Businesses that want to get the most out of their marketing budgets will also look at the customer journey, identifying the thoughts, needs, feelings and behaviours at each stage along the path to purchase (from awareness through to advocacy). This will mean that not only is the right message being sent via the right channels, it is also being served at the right time to guide the customer towards the purchase decision.
Trend #5 – Millennials take the lead and start moving into management and executive roles
Baby boomers are now reaching retirement age and we see millennials starting to step up into management and executive roles. This is expected to shake up business operations and impact on office dynamics, as they begin to influence the workforce based on their values and preferences. Key areas where this change is expected to be most prominent include:
- Office layouts – as traditional office space designs are transformed to encourage broader communication and increased collaboration.
- Flexible working hours – with the ‘9-5’ being replaced by more flexible and adaptable work schedules.
- Less internal emails – as different internal communication tools are adopted to allow for more effective collaboration, replacing traditional emails.
To prepare millennials for this new level of responsibility, many businesses are making asserted efforts to train their future leaders through effective knowledge transfer and up-skilling.
Trend #6 – Greater focus on connecting customers to what they want.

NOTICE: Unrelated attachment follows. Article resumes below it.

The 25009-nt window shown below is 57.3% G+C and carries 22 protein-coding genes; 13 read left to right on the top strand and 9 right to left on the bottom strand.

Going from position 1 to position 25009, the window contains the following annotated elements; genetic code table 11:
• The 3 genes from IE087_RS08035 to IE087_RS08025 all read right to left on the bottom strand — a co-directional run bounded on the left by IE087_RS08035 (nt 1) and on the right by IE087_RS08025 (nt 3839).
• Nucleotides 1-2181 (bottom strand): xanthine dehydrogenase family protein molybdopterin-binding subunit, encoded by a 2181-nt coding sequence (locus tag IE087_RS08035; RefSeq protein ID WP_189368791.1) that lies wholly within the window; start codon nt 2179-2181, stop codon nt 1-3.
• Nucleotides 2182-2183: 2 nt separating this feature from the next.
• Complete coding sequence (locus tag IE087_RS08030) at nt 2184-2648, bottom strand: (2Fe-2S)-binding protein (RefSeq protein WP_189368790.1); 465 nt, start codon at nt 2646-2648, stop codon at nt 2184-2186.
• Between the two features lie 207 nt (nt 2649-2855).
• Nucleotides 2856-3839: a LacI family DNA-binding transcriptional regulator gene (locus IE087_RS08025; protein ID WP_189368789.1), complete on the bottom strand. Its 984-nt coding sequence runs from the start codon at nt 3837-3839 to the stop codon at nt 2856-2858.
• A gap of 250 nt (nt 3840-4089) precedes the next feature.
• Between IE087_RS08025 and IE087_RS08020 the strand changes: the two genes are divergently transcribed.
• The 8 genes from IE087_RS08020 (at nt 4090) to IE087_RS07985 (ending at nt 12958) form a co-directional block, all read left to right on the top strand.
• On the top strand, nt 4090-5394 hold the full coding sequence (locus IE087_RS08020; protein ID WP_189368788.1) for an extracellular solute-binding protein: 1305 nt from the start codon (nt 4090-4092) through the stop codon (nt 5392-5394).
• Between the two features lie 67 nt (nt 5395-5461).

It is well known that consumers are growing tired of being ‘sold to’ and are able to determine a sales pitch from a mile away. With traditional sales-focused methods turning people away, businesses need to find new ways to encourage people to buy their products or services. What we have seen in the market, is that consumers are responding more positively to brand messaging that considers and caters to their preferences and needs. Services that connect them to what they want are gaining significant cut-through (i.e. Uber), as we well and truly enter into an economy built on connection and sharing. This creates opportunities for service-based businesses to enter the market with little to no physical assets (i.e. Uber doesn’t own a single car).
Trend #7 – Leveraging employees’ strengths
A study by Gallup established an undeniable connection between employee strengths and their engagement in the workplace. We have already seen a shift in the mindsets of a number of businesses towards identifying and leveraging the strengths of their employees, to build stronger and more effective teams. In 2017, we expect that businesses will hire more ‘specialist’ roles and invest in strength-based training. One of the organisations included in the study that capitalised on this method implemented a “Lead with Your Strengths” program that, within a year, saw employee engagement levels improve by 26%.
These are some of our thoughts, based on our observations and what we have been seeing in the media. We would love to hear if there is anything you would add. What trends do you think will become prominent over the next 12 months?